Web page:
After the choice, the polishing. This always takes time and trouble. It is the work of a skilled and delicate hand. Discipleship means discipline. In former times, when arrows were made by hand, the process took weeks, or even months. Sometimes the shaft was knotty and slow to yield to the artificer’s treatment. In the life now before us, God prepared His servant over a period of about twelve years in order that “He might be glorified.” All the way along one notices the responsiveness of God’s man, the pliability of the shaft under the pressure of God’s hand.

Selection, preparation, demonstration: this is God’s way always. The Lord is a man of war, and in His quiver, there is the polished shaft ready for use whenever His power is to be demonstrated and His foes are to be dispersed. God shot His arrow again and again in London, Oxford, Canada, and the United States, and always it could be said, “This is the Lord’s doing, and marvellous in our eyes.”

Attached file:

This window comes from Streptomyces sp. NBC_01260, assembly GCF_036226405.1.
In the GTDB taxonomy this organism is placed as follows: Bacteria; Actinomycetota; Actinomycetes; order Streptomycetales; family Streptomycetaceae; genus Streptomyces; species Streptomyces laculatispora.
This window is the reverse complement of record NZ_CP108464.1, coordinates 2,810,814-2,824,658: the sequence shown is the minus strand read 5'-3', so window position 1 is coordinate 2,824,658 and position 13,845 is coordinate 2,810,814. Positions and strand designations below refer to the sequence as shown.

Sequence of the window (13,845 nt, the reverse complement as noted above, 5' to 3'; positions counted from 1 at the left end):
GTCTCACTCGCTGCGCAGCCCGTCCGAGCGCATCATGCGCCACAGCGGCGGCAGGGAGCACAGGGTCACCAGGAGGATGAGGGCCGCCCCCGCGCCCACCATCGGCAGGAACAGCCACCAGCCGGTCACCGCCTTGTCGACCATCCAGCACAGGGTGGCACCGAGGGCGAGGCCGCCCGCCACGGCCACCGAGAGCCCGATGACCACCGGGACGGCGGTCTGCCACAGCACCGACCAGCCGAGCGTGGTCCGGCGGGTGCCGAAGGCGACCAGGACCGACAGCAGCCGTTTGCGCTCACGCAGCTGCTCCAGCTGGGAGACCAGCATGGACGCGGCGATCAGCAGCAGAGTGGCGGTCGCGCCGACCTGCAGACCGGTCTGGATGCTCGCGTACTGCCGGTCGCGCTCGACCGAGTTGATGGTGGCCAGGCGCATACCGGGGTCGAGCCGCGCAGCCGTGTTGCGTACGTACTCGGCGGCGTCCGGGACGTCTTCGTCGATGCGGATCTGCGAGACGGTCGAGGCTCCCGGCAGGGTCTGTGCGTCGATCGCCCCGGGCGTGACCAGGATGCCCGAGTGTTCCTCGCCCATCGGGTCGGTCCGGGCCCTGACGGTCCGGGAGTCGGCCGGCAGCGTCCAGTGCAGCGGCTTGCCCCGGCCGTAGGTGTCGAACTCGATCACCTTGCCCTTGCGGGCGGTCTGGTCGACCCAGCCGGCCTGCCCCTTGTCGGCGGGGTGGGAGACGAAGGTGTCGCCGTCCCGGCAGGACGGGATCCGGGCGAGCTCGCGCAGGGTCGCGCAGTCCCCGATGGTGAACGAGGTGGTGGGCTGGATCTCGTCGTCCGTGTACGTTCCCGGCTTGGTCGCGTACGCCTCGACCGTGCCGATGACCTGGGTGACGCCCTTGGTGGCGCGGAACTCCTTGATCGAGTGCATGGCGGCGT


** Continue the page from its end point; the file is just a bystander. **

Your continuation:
Early Days

WILLIAM HENRY GRIFFITH THOMAS was born on the 2nd of January, 1861, at Oswestry in Shropshire. Widowed before her son’s birth, his mother, Annie Nightingale Griffith, had returned to her old home, there he spent the early years of his life in the care of his grandfather, Dr. William Griffith. Following the old physician’s death, when the boy was eight years old, and the protracted litigation over the estate, his mother (who had married again) took him to a new home at Gobowen, a few miles away in the same county. When Griffith Thomas was 14, he had to leave school owing to the family’s financial embarrassment. In later life this was always a matter of disappointment to him, because he felt he had been handicapped from the start. But this early setback did not deter him, and from it we get an idea of his determined character, since the child is father to the man.